Date of Award

1-6-2017

Degree Type

Dissertation

Degree Name

Doctor of Philosophy (PhD)

Department

Educational Psychology and Special Education

First Advisor

David E. Houchins, Ph.D.

Second Advisor

Laura Fredrick, Ph.D.

Third Advisor

Nicole Patton-Terry, Ph.D.

Fourth Advisor

Eliseo Jimenez, Ph.D.

Abstract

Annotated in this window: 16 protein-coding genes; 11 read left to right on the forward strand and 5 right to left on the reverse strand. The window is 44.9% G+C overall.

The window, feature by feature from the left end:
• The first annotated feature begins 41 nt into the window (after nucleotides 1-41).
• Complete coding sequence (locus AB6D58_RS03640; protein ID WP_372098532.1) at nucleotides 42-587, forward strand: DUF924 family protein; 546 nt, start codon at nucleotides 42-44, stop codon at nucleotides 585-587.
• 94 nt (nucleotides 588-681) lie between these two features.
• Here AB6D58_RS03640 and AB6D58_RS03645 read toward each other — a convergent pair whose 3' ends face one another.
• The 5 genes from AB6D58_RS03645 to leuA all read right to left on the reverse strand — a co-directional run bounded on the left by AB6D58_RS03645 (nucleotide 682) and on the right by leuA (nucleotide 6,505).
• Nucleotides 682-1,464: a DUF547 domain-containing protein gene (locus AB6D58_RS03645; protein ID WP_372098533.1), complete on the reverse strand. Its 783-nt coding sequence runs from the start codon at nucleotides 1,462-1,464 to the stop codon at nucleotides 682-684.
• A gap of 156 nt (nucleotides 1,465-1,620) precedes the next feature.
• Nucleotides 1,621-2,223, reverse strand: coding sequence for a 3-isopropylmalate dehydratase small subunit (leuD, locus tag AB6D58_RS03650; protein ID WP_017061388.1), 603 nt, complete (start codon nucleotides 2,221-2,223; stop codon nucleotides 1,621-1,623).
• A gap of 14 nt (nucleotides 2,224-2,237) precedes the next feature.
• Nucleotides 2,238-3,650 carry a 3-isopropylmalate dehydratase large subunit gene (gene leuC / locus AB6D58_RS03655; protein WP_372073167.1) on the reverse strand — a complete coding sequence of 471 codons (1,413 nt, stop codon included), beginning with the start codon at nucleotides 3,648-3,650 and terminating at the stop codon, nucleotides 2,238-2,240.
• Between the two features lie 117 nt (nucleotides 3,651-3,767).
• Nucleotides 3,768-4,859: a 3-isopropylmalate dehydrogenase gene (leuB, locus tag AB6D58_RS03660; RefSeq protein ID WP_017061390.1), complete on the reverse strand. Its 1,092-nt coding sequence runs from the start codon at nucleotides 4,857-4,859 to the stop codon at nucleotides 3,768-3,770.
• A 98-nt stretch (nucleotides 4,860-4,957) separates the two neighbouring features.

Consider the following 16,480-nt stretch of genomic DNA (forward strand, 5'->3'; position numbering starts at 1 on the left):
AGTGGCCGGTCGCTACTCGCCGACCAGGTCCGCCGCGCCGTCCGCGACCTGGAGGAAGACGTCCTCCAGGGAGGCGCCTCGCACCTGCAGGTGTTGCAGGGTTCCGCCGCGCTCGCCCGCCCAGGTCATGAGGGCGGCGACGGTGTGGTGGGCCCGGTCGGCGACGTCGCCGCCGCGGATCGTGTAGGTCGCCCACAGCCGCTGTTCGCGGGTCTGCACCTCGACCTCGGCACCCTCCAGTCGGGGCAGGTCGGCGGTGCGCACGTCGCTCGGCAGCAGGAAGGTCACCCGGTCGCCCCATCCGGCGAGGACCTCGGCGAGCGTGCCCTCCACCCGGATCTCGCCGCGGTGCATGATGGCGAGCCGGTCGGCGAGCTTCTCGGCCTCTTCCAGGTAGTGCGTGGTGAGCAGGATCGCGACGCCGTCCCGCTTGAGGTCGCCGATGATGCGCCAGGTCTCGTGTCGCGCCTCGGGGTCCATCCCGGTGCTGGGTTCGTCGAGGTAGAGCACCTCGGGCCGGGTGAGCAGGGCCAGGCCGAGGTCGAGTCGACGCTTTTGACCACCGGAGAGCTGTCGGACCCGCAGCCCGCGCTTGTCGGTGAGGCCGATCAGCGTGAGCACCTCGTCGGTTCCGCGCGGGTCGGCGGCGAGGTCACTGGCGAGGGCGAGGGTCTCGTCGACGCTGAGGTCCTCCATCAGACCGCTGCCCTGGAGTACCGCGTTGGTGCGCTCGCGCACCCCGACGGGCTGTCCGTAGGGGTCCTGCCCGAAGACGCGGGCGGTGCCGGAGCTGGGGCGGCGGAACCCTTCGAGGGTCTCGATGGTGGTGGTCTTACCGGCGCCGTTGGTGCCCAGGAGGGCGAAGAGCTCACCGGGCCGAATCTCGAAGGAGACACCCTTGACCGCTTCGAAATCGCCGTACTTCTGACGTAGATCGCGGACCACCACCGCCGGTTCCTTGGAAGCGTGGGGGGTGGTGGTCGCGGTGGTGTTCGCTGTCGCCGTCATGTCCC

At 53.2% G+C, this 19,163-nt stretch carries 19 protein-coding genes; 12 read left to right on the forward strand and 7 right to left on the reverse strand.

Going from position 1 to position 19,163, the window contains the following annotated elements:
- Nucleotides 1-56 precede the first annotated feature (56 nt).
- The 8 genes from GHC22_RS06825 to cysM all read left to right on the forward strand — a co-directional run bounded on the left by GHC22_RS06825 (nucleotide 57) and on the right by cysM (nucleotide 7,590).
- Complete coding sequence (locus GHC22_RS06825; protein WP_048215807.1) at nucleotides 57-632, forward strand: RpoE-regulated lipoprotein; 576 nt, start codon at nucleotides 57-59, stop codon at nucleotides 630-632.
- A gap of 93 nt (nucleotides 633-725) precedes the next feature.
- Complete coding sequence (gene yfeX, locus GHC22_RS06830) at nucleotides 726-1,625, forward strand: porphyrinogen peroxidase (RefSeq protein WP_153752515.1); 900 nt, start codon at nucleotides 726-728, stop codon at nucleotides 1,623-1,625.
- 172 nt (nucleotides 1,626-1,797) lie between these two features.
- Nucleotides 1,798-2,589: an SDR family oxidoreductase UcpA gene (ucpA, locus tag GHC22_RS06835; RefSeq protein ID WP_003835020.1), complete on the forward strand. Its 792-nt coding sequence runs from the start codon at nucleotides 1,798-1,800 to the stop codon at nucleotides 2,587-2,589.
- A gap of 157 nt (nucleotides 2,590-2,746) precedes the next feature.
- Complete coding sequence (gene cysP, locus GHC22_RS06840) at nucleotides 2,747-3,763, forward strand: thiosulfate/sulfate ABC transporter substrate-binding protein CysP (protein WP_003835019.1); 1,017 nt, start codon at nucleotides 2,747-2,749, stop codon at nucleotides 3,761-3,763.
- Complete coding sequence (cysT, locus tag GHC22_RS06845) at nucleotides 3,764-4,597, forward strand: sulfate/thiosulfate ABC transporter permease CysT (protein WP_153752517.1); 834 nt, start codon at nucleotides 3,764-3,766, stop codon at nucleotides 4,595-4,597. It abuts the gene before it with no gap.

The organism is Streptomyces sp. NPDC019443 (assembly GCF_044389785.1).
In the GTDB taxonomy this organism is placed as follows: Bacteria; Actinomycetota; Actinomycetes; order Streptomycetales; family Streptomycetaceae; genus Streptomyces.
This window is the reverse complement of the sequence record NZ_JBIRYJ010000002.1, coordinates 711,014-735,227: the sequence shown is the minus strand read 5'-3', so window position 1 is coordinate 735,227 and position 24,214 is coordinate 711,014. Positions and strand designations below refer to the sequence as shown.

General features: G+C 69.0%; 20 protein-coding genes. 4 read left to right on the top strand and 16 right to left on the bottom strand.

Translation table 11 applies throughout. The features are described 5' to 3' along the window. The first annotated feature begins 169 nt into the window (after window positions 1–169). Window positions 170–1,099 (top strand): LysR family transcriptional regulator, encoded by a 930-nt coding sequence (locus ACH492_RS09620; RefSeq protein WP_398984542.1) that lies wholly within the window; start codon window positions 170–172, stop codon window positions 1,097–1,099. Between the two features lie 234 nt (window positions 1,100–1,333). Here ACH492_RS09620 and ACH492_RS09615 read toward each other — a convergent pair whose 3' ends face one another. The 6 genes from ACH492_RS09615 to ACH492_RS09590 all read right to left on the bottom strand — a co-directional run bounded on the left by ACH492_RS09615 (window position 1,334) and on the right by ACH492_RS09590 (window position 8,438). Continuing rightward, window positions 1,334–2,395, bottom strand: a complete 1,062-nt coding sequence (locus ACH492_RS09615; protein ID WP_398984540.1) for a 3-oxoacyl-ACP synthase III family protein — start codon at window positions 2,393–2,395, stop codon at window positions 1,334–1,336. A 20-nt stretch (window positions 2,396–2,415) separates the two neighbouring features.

Adolescents with behavioral difficulties and emotional and behavior disorders (EBD) or other health impairment (OHI) have demonstrated deficits in reading, and these deficits appear to remain stable or worsen over time. Reading fluency is an essential skill for overall reading achievement, yet relatively few studies have addressed reading fluency intervention for adolescents, particularly adolescents with behavioral difficulties. This study used a multiple baseline across participants design to evaluate the effect of a repeated reading intervention on the reading fluency and comprehension skills of middle school students with reading difficulties and behavioral difficulties and EBD or OHI. The intervention involved repeated reading combined with an audio-recorded model and cues to read for comprehension. Working independently at a classroom computer, participants received six to nine minutes of daily supplemental fluency instruction over a four-week period. Instruction involved listening to an audio recording of a model reading a passage, receiving cues to read for understanding, reading the passage aloud while using the computer to record the reading, listening to the recording, and reading the passage aloud again while recording. Results indicated no functional relation between the intervention and the number of words correct per minute or the percentage of comprehension questions answered correctly. However, on-task behavior did improve during study session when compared with on-task behavior during regular classroom instruction. The findings of the study have implications for addressing the needs of adolescents with behavioral difficulties who have reading difficulties.

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